What Is a Diabetic Stroke?
According to statistics, people suffering from diabetes are 1.5 times more likely to develop a stroke than those who don’t have this disease. So why does it happen? The connection between these two conditions lies in the way the body transforms glucose into energy. The food we eat is broken down into glucose, which enters the blood flow and gets to cells all over the body after the food is digested. The body needs insulin produced by the pancreas for glucose to enter cells and get transformed into energy. In patients with diabetes, the pancreas doesn’t produce insulin or the cells don’t use insulin in the right way. All that makes diabetic patients have too much glucose in the blood while the cells don’t get enough energy. Gradually, this glucose is accumulated into fatty deposits on the blood vessel walls and progresses into atherosclerosis. These fatty deposits form atherosclerotic plaques that, when tearing off, can narrow or block the arteries and vessels in the neck or brain and thus interfere with blood flow and cause a stroke.
Stroke is a condition that requires emergency medical care regardless of whether a person has diabetes or not. Therefore, it’s important to know stroke symptoms to be able to act immediately:
- Sudden numbness or weakness on one side of the body
- Sudden unexplained and severe headache
- Sudden inability to move any part of the body
- Short-term loss of consciousness
- Loss of balance and coordination, dizziness
- Sudden difficulties swallowing
- Sudden blurred vision or trouble with vision in one or both eyes
- Difficulties in pronouncing or understanding words or simple sentences, confusion
- Trouble talking
Diabetes increases the risk for stroke; however, there are other risk factors for a stroke that can make the chances of developing this condition even higher:
- Being over 55 years of age
- Having hypertension or other heart diseases
- Having a past medical history of a transient ischemic attack or a stroke
- Having a family history of heart disease, stroke or transient ischemic attack
- Being overweight
- Lifestyle risk factors like smoking, excessive alcohol consumption, poor nutrition and diet, lack of physical activity
- Having carotid artery disease
- Having high cholesterol levels
Some of these risk factors cannot be changed like age or family history; however, an individual can lower his or her chances of suffering a stroke by controlling such risk factors as obesity or poor physical activity and, of course, taking care of diabetes if having this disease.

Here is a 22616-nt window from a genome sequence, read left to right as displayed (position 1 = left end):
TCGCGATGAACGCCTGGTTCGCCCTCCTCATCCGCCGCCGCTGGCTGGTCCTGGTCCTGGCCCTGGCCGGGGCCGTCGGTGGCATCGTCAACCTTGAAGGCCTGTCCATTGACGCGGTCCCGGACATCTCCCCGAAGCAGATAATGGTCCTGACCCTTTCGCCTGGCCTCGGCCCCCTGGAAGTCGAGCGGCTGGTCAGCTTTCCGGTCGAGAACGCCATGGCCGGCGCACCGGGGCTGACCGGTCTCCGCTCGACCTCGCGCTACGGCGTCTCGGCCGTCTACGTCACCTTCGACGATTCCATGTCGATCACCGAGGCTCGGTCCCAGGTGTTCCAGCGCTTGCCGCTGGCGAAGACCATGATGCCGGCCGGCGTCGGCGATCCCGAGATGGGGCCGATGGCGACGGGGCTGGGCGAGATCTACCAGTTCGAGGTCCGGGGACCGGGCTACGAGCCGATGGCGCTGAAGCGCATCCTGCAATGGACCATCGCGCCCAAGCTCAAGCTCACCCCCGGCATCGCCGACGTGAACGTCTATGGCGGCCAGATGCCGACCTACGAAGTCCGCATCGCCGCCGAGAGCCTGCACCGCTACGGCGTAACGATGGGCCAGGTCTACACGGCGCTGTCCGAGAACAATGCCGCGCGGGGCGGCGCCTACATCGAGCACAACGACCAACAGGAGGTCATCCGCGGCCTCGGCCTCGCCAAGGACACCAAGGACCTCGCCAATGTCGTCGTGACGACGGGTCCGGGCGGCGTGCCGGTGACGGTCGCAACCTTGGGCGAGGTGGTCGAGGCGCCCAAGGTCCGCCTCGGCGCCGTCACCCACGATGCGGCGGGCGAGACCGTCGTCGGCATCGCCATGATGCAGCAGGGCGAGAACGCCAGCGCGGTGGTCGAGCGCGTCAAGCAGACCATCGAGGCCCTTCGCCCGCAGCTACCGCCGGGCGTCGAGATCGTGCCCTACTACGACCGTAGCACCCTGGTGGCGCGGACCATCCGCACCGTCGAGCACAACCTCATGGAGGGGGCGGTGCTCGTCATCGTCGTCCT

There are a number of recommendations that can help lower stroke risk in diabetic patients:
- Physical activity. Any exercise that improves blood circulation is good for the health. Everyday exercising like swimming, brisk walking, cycling, etc. can lower the chances for a stroke.
- Quitting smoking. The risk of stroke is 2 times higher in those who smoke in comparison to those who don’t smoke.
- Dietary changes. Since high blood pressure and elevated cholesterol increases the risks for stroke, it’s worth taking them under control by making changes to diet and nutrition. The following tips can help:
- Reducing consumption of fats and salt
- Substituting fish for red meat
- Eating more beans, vegetables, and nuts
- Eating foods with low added sugar content
- Replacing white bread with that made of whole grains
- Eating at least 14 grams of fiber for every 1,000 calories consumed
- Limiting alcohol consumption. It’s better to limit alcohol intake to no more than one drink a day for women and two drinks a day for men.
Sticking to these recommendations can help prevent heart disease not only in diabetic patients but also in seemingly healthy people.
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Single ventricle heart defects. You all know that heart has four chambers. The first two upper chambers of heart are collectively called as atria, and atria collect the blood flowing into the heart